After being indicted on federal hate crime charges in the killing of Ahmaud Arbery, Travis McMichael, Gregory McMichael, and William Bryan have pleaded not guilty to the charges.
Following their involvement in the killing of Ahmaud Arbery, Travis McMichael (35) his father Gregory McMichael, 65, and William “Roddie” Bryan, 51, were indicted on hate crime charges by a federal grand jury in Georgia last week. All three men have now pleaded not guilty to the charges, as well as to attempting kidnapping charges.
Travis McMichael, Gregory McMichael, and William Bryan appeared in court yesterday, where they faced both a federal judge and several of Ahmaud Arbery's family members. A CNN report notes that the three wore orange jumpsuits and were shackled around the ankles.
Travis & Gregory McMichaels, Glynn County Sheriff’s Office via Getty Images
In addition to the aforementioned, the three men have been charged with murder and several additional charges. Both MicMichaels pleaded not guilty to malice and felony murder charges, as well as aggravated assault, false imprisonment, and criminal attempt to commit false imprisonment. William Bryan pleaded not guilty to charges of criminal attempt to commit false imprisonment and felony murder.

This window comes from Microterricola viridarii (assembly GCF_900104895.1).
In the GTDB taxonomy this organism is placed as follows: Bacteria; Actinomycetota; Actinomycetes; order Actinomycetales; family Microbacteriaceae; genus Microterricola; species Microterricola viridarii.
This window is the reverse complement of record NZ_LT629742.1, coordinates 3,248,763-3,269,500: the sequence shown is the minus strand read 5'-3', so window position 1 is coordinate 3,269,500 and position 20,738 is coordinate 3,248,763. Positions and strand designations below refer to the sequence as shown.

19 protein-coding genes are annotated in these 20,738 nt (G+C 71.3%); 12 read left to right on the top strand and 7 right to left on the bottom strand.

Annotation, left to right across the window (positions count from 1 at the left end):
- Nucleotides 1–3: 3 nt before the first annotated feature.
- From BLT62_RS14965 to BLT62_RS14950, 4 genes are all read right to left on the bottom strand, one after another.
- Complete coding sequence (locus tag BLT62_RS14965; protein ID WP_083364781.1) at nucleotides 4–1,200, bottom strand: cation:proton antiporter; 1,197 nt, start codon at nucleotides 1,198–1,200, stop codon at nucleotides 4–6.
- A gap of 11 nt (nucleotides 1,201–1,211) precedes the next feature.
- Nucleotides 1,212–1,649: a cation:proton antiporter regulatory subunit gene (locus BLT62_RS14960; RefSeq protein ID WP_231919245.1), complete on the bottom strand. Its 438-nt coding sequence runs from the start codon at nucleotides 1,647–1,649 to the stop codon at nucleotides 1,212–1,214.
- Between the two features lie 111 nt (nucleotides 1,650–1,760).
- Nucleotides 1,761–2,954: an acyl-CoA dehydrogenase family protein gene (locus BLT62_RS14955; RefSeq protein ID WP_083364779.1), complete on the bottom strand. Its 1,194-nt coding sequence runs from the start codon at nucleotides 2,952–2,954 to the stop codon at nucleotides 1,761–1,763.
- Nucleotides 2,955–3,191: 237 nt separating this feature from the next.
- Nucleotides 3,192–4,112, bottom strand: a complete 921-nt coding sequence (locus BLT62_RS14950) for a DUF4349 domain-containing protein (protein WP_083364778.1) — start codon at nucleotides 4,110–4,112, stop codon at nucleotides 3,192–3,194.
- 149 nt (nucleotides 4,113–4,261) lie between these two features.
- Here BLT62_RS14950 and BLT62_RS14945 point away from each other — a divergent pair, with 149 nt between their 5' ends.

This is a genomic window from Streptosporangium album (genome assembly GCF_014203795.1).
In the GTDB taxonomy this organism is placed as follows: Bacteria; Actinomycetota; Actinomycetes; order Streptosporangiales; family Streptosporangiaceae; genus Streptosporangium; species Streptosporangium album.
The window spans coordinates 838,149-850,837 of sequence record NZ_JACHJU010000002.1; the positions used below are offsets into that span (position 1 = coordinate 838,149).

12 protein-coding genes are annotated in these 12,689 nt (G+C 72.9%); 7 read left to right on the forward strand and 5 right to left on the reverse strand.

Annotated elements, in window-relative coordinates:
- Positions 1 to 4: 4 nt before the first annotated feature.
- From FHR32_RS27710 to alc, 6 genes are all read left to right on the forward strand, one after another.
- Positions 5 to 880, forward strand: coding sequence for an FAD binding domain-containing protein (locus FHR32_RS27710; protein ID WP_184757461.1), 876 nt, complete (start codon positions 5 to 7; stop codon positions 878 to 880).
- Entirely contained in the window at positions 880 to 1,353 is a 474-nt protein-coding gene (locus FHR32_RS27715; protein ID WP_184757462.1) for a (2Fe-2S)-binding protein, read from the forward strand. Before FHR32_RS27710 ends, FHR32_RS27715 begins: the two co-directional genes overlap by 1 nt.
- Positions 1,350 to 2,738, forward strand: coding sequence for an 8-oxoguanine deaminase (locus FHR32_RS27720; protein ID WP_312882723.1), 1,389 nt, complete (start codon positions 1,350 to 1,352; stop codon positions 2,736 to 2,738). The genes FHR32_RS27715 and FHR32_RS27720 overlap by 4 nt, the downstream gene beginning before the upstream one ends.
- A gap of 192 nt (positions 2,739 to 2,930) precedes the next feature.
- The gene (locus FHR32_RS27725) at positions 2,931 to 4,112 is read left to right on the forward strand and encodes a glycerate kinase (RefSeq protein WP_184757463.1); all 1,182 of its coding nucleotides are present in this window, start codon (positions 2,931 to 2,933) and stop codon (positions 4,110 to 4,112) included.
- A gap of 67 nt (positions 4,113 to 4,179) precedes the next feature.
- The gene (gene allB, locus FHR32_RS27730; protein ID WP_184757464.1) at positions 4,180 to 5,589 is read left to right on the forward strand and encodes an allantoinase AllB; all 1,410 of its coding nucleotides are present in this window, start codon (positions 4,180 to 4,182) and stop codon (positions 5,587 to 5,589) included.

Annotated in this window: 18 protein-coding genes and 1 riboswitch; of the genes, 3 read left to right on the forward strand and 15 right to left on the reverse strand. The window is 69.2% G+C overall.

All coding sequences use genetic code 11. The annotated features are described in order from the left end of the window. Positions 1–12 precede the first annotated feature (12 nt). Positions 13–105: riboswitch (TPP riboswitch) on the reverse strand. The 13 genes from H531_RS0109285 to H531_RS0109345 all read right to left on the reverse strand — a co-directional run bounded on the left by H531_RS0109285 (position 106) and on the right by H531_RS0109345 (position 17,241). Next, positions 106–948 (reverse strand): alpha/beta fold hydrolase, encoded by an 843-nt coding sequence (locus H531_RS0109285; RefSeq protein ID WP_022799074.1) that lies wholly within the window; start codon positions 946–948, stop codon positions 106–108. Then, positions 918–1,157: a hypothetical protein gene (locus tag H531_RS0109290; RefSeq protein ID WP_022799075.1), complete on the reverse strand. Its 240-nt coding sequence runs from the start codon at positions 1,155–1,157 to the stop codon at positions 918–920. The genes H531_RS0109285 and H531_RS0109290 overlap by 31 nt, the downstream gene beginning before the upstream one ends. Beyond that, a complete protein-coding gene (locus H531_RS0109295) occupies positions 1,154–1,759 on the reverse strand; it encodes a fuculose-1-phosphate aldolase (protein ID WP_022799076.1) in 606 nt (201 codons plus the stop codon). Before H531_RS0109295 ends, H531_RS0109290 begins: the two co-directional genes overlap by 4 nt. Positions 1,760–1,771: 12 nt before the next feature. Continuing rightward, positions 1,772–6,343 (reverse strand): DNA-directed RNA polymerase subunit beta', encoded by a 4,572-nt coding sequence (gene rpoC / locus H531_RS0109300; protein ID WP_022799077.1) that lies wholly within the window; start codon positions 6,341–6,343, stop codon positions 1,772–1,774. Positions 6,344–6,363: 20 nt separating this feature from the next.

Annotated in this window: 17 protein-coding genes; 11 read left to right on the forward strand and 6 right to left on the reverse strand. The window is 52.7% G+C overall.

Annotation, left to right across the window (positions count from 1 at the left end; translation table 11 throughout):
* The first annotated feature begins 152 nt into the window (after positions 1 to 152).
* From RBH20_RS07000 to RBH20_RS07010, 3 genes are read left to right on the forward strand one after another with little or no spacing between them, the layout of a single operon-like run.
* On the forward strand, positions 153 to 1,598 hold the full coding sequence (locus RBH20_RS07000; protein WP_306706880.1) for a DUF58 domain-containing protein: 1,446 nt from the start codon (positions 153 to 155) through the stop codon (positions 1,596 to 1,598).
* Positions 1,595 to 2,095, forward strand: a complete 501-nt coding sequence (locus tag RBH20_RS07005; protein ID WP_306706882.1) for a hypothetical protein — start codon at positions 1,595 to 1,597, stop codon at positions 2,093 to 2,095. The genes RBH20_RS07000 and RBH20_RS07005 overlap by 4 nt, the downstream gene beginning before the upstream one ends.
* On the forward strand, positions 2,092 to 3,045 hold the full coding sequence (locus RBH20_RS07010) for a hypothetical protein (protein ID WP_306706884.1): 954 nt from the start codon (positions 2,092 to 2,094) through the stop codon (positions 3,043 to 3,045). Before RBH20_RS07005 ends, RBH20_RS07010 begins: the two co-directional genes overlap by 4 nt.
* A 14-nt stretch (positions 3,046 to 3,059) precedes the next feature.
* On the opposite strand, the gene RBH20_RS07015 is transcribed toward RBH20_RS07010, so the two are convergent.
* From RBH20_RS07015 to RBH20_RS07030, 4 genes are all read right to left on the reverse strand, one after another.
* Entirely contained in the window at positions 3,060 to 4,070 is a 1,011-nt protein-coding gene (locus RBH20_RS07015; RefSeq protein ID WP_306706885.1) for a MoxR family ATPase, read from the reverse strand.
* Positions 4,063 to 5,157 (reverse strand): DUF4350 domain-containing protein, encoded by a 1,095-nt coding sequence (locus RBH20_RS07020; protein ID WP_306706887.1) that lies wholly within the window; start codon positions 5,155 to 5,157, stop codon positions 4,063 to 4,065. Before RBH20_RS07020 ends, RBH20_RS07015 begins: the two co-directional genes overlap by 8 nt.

Ahmaud Arbery, a 25-year-old Black man, was fatally shot in February 2020. Footage of his death went on to spark national outrage. The McMichaels and Bryan's defense team have maintained that they were conducting a citizen's arrest, citing self-defense.
Sean Rayford/Getty Images
Speaking on the new hate crime charges, Arbery family attorney offered the following statement: "I appreciate that the judge, although it was waived by the defendants, took the time to walk through the charges and the facts to show how closely the facts of this case mirror actual hate crime charges which are difficult to reach in the US in a federal setting."
"This is an important milestone in America's uphill march toward racial justice, and we applaud the Justice Department for treating this heinous act for what it is -- a purely evil, racially motivated hate crime," adds Ben Crump, another attorney of the Arbery family.
The state trial is set to begin on October 18th.